In Vivo Microscopy of the Nervous System
In Vivo Microscopy (IVM) is a rapidly developing field in which real-time images of tissues taken in vivo provide cellular-level information, on the function and structure of cellular (e.g. neuronal) and non-cellular (e.g. vascular) networks.
Pathophysiological changes in tissues, including changes to the peripheral and central nervous system, contribute substantially to the onset and maintenance of chronic pain. Changes in Dorsal Root Ganglia (DRG) are of importance because they contain the neurons that are responsible for the sensations of pain, touch, temperature, and proprioception. The spinal cord in turn takes this information from the DRGs and modifies and integrates it to send it on to the brain.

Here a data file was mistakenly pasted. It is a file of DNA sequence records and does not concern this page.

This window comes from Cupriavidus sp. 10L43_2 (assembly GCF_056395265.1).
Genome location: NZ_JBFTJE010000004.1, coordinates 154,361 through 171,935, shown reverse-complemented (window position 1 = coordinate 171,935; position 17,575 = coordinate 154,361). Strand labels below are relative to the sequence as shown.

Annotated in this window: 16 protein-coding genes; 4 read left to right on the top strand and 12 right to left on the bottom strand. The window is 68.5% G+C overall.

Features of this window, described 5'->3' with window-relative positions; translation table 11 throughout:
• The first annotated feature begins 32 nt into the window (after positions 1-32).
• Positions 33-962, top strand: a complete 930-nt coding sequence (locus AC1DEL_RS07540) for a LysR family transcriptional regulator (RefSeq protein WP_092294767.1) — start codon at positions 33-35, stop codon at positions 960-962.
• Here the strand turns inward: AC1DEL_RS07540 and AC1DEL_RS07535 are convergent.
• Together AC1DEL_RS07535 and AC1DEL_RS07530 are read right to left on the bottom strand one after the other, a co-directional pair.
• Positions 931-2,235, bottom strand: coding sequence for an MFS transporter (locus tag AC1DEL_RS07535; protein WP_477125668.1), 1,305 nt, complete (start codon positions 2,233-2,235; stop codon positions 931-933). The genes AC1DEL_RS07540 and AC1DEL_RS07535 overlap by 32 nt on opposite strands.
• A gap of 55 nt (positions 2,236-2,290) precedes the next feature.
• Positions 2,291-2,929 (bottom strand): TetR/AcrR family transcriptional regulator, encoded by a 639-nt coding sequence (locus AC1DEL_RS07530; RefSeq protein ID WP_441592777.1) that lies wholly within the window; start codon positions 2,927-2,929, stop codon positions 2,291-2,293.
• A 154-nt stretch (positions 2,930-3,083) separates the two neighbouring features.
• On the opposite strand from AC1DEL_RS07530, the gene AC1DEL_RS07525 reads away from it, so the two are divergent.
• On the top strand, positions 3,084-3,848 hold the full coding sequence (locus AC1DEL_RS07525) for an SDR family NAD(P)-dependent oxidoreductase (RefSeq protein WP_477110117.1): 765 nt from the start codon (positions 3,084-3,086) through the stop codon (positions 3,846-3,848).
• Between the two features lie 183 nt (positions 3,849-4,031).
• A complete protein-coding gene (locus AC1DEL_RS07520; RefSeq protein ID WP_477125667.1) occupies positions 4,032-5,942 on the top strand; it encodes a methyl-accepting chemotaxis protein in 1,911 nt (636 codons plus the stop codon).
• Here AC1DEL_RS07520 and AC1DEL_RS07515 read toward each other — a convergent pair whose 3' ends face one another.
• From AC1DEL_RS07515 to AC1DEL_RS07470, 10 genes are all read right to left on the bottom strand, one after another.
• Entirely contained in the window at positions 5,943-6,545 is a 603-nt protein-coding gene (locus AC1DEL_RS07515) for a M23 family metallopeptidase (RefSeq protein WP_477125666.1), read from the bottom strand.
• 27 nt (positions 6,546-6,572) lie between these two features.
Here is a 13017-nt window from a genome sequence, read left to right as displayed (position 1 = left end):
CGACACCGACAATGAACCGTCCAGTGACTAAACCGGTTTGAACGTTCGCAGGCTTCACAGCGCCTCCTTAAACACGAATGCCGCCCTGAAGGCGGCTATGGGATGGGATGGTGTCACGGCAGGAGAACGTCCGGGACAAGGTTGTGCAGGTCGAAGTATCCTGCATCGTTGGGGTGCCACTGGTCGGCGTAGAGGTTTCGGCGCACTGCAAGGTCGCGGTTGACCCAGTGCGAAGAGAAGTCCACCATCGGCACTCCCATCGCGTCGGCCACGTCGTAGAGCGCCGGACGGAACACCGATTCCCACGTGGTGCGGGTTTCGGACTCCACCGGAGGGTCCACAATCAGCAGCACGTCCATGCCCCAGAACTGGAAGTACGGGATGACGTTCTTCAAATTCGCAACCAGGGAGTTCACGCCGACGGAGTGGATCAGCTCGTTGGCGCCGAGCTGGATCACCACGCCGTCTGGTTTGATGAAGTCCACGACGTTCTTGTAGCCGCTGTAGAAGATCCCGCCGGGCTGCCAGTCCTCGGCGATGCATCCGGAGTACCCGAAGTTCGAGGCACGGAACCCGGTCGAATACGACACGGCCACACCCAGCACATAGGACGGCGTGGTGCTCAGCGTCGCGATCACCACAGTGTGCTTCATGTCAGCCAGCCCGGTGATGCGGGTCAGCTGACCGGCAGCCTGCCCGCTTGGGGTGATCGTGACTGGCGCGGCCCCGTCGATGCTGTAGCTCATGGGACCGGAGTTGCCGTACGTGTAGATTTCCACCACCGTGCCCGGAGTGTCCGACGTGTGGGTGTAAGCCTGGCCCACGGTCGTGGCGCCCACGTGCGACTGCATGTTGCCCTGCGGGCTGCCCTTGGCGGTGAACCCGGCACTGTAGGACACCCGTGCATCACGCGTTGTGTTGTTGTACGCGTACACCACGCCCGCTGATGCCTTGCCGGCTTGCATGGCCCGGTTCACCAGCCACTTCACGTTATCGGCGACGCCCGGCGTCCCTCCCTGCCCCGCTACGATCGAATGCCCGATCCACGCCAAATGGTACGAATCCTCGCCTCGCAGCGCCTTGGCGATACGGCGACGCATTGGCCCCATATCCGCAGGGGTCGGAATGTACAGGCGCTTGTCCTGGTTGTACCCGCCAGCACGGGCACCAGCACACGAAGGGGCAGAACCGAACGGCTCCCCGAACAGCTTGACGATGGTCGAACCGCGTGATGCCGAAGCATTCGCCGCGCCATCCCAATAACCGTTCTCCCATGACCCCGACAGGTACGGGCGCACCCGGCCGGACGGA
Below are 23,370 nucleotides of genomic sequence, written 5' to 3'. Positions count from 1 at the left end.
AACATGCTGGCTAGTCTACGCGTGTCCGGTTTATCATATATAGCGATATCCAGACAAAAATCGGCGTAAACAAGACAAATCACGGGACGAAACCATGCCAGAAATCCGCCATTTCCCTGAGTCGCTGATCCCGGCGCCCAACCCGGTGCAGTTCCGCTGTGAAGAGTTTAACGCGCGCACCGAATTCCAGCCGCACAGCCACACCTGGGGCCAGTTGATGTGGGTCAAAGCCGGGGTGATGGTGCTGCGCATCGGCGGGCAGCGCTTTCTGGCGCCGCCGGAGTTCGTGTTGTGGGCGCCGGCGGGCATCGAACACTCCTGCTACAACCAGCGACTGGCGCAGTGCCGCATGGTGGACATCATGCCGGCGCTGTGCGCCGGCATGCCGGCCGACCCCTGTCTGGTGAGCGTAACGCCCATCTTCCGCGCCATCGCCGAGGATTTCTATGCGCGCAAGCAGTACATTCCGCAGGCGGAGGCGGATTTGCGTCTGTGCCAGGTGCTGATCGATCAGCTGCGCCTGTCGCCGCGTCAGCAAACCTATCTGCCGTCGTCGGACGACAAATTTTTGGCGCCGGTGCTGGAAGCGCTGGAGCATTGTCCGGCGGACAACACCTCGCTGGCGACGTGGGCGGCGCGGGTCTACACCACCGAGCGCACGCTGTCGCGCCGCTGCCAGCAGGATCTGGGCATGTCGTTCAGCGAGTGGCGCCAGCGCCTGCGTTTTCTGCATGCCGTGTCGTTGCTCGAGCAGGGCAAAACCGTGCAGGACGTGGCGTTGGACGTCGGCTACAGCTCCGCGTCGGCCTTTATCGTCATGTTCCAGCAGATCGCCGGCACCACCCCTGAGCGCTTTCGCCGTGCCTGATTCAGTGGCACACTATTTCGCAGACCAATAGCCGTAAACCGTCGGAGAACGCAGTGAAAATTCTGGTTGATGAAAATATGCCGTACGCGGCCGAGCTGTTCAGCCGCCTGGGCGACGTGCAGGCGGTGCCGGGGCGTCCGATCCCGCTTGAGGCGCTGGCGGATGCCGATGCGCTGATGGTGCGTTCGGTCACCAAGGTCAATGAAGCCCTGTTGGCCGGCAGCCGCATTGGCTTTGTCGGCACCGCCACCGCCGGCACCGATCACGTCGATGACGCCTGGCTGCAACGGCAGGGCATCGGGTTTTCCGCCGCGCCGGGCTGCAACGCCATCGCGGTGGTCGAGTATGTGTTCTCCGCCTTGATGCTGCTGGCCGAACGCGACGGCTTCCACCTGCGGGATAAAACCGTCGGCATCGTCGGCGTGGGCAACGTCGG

We have used in vivo microscopy to record large populations of neurons in the DRG and spinal cord, providing more information than possible with single-unit recordings. With the use of advanced genetically encoded calcium indicators large populations of DRG and spinal cord neurons can be assessed in response to a range of electrical, thermal and mechanical stimuli.
If you are interested to know more about In Vivo Microscopy used within Pain Centre Versus Arthritis, please contact Kim Chisholm.
View the publications that have used In Vivo Microscopy